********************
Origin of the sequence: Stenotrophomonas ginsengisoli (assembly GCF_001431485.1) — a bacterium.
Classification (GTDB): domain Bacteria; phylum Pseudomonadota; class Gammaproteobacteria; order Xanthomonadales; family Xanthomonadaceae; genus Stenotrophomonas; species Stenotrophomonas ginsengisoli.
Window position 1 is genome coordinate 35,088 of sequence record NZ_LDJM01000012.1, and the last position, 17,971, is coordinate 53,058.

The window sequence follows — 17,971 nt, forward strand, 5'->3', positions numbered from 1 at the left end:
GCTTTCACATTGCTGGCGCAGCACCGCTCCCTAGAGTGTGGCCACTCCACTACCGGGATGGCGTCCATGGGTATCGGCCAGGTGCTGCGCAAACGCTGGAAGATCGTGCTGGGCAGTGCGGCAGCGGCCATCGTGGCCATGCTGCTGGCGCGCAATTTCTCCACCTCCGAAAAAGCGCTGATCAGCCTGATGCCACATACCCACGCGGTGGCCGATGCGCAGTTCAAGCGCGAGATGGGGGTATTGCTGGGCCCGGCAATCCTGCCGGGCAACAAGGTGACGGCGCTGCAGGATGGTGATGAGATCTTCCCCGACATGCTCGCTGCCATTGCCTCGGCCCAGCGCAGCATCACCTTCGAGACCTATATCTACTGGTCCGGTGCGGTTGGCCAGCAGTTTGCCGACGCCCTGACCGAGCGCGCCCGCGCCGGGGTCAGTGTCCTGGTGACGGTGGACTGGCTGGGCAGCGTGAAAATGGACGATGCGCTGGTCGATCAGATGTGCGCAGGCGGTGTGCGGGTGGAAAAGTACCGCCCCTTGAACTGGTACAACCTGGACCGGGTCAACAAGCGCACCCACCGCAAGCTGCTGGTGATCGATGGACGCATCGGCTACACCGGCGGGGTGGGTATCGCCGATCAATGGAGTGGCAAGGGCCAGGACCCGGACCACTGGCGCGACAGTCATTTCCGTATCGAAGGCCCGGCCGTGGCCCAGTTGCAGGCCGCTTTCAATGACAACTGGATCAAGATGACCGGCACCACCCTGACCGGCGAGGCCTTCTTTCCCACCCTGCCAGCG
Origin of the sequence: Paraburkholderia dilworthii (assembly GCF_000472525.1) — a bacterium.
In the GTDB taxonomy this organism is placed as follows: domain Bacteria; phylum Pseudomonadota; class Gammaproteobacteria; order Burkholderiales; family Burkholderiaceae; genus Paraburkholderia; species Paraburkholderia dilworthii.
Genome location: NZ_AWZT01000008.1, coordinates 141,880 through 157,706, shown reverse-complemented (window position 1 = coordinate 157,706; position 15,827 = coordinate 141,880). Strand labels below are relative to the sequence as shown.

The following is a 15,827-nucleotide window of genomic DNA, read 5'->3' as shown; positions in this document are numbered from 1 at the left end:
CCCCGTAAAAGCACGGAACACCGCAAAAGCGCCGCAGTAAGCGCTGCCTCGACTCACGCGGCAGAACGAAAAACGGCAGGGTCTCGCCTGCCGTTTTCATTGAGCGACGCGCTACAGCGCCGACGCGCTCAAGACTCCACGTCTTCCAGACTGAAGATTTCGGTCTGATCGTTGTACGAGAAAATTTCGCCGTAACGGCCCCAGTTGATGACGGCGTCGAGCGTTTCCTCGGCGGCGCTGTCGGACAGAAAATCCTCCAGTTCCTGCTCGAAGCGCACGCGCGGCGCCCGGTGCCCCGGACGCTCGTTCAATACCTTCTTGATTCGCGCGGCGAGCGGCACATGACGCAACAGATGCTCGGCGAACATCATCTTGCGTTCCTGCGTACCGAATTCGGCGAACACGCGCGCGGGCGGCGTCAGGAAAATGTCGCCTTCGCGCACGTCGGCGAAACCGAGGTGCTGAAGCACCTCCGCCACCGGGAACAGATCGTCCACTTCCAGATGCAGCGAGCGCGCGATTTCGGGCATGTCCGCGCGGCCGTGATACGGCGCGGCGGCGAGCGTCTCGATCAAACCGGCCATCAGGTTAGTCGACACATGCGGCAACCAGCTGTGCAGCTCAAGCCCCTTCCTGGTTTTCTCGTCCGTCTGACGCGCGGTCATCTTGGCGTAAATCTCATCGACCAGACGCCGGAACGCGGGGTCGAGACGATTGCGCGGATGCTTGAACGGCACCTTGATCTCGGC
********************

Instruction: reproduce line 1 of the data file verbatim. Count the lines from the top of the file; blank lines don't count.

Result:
Origin of the sequence: Stenotrophomonas ginsengisoli (assembly GCF_001431485.1) — a bacterium.